If I thought last week was quiet then I have no idea of how to describe the Australian offerings in "The Age" this week. As far as I can tell the only work on display is Diane Cilento's autobiography, My Nine Lives, reviewed by Brian McFarlane. So we have to thank our lucky stars that it has a fair bit more to say than most others of its ilk: "At about 500 pages, the book is a serious investment of the reader's time, but it is worth it in the end. Cilento writes far more eloquently - and has a more interesting story to tell - than most showbiz autobiographers. One could quibble over errors...and she is meagre with dates and indexing. But she emerges as an impressive woman who wanted some unusual things and went adventurously after them."
Short notices are given to: The Crow by Alison Croggon who is "the kind of fantasy writer who wants you to see every blade of grass, and she has a highly immersive imagination"; Walking Ella: Ruminations of a Reluctant Dog-Walker by Robert Drewe, an "updated re-issue of Drewe's 'dog dossier'".
It's quiet, too quiet.
"The Australian" redeems the weekend with some decent-sized reviews. For which we should be grateful.
Cath Keneally reviews Candle Life, the new novel by Venero Armanno. The author is one of those working in the literary fiction area who receive little attention in the mainstream press: Kerryn Goldsworthy was particularly praising of his previous novel the Volcano. Keneally, though, seems noticeably ambivalent about this one in the body of the review, praising on the one hand: "Armanno is a gifted scene-setter who instinctively shies away from privileging his own cultural viewpoint"; and finding fault on the other: "The problem, with Gail Jones's book also, is that it's difficult to claim a sufficient stake in a city such as Paris, even after a few extended stays, to be able to write a story convincingly rooted there...Armanno tries too hard to find that link, reaching finally for a mystical, drug-induced identification with his low-life acquaintances and the city itself. He strains to incorporate some of Paris's intriguing past into his narrative, but the chosen data proves intractable." By the end, however, she's come around: "Armanno is a writer full of ease and confidence, carried along on a full tide of story that lets him play and sing as well as effortlessly spin a yarn."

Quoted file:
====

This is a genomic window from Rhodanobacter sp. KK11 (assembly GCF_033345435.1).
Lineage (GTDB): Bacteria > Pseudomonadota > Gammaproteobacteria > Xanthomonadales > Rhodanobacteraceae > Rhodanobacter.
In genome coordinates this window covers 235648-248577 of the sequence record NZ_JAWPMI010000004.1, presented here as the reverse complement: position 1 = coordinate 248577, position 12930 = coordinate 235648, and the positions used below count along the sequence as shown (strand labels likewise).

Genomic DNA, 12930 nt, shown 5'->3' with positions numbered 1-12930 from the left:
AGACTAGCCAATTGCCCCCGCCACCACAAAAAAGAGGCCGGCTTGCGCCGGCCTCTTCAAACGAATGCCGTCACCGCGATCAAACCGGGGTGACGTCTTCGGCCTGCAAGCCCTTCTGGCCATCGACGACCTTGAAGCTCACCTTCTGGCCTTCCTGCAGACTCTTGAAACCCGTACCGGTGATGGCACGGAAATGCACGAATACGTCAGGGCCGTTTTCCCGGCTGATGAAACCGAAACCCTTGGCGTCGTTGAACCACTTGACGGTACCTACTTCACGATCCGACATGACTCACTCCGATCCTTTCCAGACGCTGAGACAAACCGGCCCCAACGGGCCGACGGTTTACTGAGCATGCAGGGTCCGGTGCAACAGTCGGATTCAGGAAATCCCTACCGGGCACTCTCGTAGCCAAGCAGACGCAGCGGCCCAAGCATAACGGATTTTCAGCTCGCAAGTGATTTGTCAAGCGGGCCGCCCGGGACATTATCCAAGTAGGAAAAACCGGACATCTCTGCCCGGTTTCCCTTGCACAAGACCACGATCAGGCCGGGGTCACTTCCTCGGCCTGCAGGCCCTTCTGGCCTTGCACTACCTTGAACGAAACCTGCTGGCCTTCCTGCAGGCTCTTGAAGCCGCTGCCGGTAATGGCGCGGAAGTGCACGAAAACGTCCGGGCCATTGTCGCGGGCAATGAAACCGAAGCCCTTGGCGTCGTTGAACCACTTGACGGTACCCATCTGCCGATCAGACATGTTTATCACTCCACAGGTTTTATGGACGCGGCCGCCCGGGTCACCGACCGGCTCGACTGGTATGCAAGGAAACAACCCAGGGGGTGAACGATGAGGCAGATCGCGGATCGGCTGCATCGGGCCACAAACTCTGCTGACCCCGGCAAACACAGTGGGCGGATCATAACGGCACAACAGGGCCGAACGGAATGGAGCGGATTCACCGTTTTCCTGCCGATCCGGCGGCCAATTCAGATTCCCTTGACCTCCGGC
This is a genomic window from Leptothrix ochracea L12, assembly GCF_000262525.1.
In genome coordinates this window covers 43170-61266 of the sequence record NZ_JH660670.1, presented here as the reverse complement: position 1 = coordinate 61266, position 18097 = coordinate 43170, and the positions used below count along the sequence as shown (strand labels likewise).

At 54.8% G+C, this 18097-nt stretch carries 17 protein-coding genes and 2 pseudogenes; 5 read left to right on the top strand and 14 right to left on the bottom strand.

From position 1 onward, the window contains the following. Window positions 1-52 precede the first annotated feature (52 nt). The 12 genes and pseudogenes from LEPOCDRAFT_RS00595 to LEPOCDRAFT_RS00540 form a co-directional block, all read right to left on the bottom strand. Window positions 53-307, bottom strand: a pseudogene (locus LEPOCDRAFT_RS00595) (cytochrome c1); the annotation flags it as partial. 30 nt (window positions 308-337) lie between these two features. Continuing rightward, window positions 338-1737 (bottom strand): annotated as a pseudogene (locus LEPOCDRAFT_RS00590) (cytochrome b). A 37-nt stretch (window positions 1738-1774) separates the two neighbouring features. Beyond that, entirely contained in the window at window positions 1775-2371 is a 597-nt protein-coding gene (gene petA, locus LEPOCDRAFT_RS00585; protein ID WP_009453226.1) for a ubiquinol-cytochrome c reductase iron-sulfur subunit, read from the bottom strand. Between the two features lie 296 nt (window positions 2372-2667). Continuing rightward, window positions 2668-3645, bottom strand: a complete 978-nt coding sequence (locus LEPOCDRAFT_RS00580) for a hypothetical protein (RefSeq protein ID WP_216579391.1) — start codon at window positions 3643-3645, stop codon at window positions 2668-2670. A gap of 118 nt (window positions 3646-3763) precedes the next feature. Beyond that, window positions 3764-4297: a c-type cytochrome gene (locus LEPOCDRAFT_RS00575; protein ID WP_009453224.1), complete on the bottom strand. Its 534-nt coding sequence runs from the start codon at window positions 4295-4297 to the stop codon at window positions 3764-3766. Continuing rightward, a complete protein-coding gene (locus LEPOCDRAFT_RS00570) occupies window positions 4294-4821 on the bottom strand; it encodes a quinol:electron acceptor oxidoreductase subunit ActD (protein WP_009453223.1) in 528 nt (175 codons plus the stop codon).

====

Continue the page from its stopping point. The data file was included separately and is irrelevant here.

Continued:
Lindsay Foyle is happy to see Ross McMullin's new biography, Will Dyson: Australia's Radical Genius: "Dyson was a radical genius, social gadfly, committed war artist, great cartoonist and one of the best-known Australians in the world. There's all of that and more in this book."
David Kennedy looks at A Man of Intelligence by Ian Pfennigwerth: "Not many people have heard of Eric Nave, who was at the cutting edge of cracking the Japanese codes that foretold the start of the Pacific war, hobnobbed with British royalty and was involved in ASIO and the Petrov Russian spy defections."
Jennifer Moran and generally appreciates 1606: An Epic Adventure by Evan McHugh: "the 1606 sightings are documented and McHugh uses a variety of primary and secondary sources to buttress his tale of the navigators, traders, scientists, empire builders and sailors who would look on the new world from that year until the publication of Matthew Flinders's map of Australia in 1814...McHugh makes the point that adventure, rather than simply the idea of empire or the satisfaction of the trader's purse, motivated many of those who set out from Europe. It was dangerous and sometimes foolhardy, but dramatic and enthralling."
Short notices are given to: The Summons by David Whish-Wilson in which "the sickly, cloying atmosphere of Nazi Germany in the lead-up to World War II is captured brilliantly"; In Search of Africa by Frank Coates which "spans a turbulant half-century and has more characters than a Brazilian soap opera"; Pictures of Us by Todd Alexander: "While there's not much action around the abundant dialogue, the unravelling of apparently ordered lives that drives this more than competent first novel is enough to retain interest."
Jodie Minus on the children's literature front, Shadows in the Mirror by Cameron Nunn: the "school playground acts as a metaphor for the greater world, in which authority should be questioned and individuals must trust their moral instinct"; Don't Call Me Ishmael by Michael Gerard Bauer whose second novel (after last year's award-winning The Running Man) "is wildly different: comic and colourful, with characterisations bordering on caricatures"; His Name in Fire by Catherine Bateson who "uses letters, vignettes and song lyrics to bring to life Abbatoir Town, a small rural enclave battling the odds and struggling to prosper"; The Dreamkeeper by Robert Ingpen, the "evocation of the world the Dreamkeeper inhabits - of dragons, goblins, imps and gnomes - is so convincing that readers will want to replicate the reducing potion made from the juice of houseflies." Not this little black duck I think.
Every now and again you come across a review which, at first blush, looks more than a little over the top. And then, on a second reading, you start to get what it is all about. One such is Rebecca Sparrow's review of Tara June Winch's Swallow the Air in "The Courier-Mail": "Sometimes in life you are lucky enough to stumble upon a book that irrevocably changes you and profoundly changes how you experience the world... loved this book. It moved me to tears. It inspired me. It was a reminder of the power of great writing. I feel richer for having stepped inside May's world and it opened my eyes in a way television news bulletins and newspaper headlines never could. If this is what Tara June Winch is capable of writing at just 20 years old, I wait in admiration and anticipation at what she produces next. Swallow the Air is nothing short of extraordinary."
So what started out rather thin ended up quite satisfactory after all.